KNOXVILLE, Tenn. — Tonya Stoutt-Brown is better known as "Tennessee Tonya" online.
The Knoxville woman said she downloaded TikTok roughly a year ago for her work with youth ministry at church.
"I always like to make sure I have a presence on the different social media platforms, just so I can see what the kids are seeing. I'm on Snapchat, Instagram, all of that. I found out that the kids in my youth group weren't actually on TikTok yet, so I decided to have some fun with it," Stoutt-Brown said.
She started making videos of everything from dancing to lipsyncing and everything in between.
"When I first got on TikTok, it was mostly kids, and they started calling me a 'Karen' because of how I looked. I didn't know what that meant, so I had to go to Urban Dictionary and find out. When I read the definition of what a 'Karen' was, I was like, 'I'm not a Karen,'" Stoutt-Brown said.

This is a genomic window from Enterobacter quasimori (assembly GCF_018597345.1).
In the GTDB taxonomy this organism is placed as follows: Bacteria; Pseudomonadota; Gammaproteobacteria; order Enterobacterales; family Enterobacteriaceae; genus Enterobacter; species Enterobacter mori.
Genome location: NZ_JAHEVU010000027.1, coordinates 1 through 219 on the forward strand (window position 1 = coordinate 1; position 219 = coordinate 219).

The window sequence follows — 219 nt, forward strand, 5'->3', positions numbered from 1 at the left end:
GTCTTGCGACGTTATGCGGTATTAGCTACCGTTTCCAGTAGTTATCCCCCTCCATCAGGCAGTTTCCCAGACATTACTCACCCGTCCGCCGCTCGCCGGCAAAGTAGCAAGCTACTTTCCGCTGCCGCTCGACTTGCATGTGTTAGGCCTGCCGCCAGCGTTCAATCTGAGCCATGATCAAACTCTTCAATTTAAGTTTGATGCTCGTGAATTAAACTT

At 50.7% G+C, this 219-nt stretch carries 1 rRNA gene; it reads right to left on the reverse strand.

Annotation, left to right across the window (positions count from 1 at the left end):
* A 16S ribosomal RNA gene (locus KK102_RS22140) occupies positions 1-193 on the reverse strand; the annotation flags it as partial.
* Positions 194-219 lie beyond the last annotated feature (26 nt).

A "Karen" is a term often used to describe an obnoxiously outspoken woman who's likely to "ask for the manager."
When Stoutt-Brown decided to record what she calls the "Karen dance," her video quickly went viral.
"It was around midnight, and I wasn't dressed up or anything," she said. "I just popped the phone up in front of the mirror and did a little dance and went to bed, and didn't think anything else about it until I woke up the next morning. Boy, was I surprised."
Her video hit 6 million views and appeared on Daily Blast Live. While Stoutt-Brown said it's meant to make people laugh, she knows the actions behind the stereotype are no laughing matter. She says TikTok is helping to open the doors to important conversations about race.
"It's broadened my horizons so much," she said. "I've built relationships with more people of color than I probably ever have in my life."
Her social media fame comes at the same time Secretary of State Mike Pompeo said the United States is considering banning TikTok.
Stoutt-Brown said she'd be sad to see the platform disappear because she's used it as a way to minister and have conversations with young people, but said she respects whatever decision the government makes.